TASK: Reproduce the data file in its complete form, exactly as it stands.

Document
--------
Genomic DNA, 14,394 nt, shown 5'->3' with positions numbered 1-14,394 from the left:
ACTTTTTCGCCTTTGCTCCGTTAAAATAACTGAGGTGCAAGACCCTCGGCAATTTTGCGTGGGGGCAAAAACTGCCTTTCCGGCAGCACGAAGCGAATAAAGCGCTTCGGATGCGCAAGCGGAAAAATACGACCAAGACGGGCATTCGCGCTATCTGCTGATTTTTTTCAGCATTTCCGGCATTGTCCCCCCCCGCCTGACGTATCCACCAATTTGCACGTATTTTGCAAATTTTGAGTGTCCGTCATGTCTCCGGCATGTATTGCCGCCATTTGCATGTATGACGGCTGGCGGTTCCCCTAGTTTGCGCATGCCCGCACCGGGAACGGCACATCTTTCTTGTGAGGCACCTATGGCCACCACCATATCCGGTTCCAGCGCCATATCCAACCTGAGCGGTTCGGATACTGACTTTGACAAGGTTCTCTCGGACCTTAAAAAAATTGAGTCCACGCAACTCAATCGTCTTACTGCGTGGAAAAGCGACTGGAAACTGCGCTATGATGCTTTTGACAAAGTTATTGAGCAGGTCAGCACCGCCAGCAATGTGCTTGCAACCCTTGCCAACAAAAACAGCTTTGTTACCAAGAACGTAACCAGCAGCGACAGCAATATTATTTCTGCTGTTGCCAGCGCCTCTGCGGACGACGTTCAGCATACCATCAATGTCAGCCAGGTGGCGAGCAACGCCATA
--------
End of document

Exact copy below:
Genomic DNA, 14,394 nt, shown 5'->3' with positions numbered 1-14,394 from the left:
ACTTTTTCGCCTTTGCTCCGTTAAAATAACTGAGGTGCAAGACCCTCGGCAATTTTGCGTGGGGGCAAAAACTGCCTTTCCGGCAGCACGAAGCGAATAAAGCGCTTCGGATGCGCAAGCGGAAAAATACGACCAAGACGGGCATTCGCGCTATCTGCTGATTTTTTTCAGCATTTCCGGCATTGTCCCCCCCCGCCTGACGTATCCACCAATTTGCACGTATTTTGCAAATTTTGAGTGTCCGTCATGTCTCCGGCATGTATTGCCGCCATTTGCATGTATGACGGCTGGCGGTTCCCCTAGTTTGCGCATGCCCGCACCGGGAACGGCACATCTTTCTTGTGAGGCACCTATGGCCACCACCATATCCGGTTCCAGCGCCATATCCAACCTGAGCGGTTCGGATACTGACTTTGACAAGGTTCTCTCGGACCTTAAAAAAATTGAGTCCACGCAACTCAATCGTCTTACTGCGTGGAAAAGCGACTGGAAACTGCGCTATGATGCTTTTGACAAAGTTATTGAGCAGGTCAGCACCGCCAGCAATGTGCTTGCAACCCTTGCCAACAAAAACAGCTTTGTTACCAAGAACGTAACCAGCAGCGACAGCAATATTATTTCTGCTGTTGCCAGCGCCTCTGCGGACGACGTTCAGCATACCATCAATGTCAGCCAGGTGGCGAGCAACGCCATA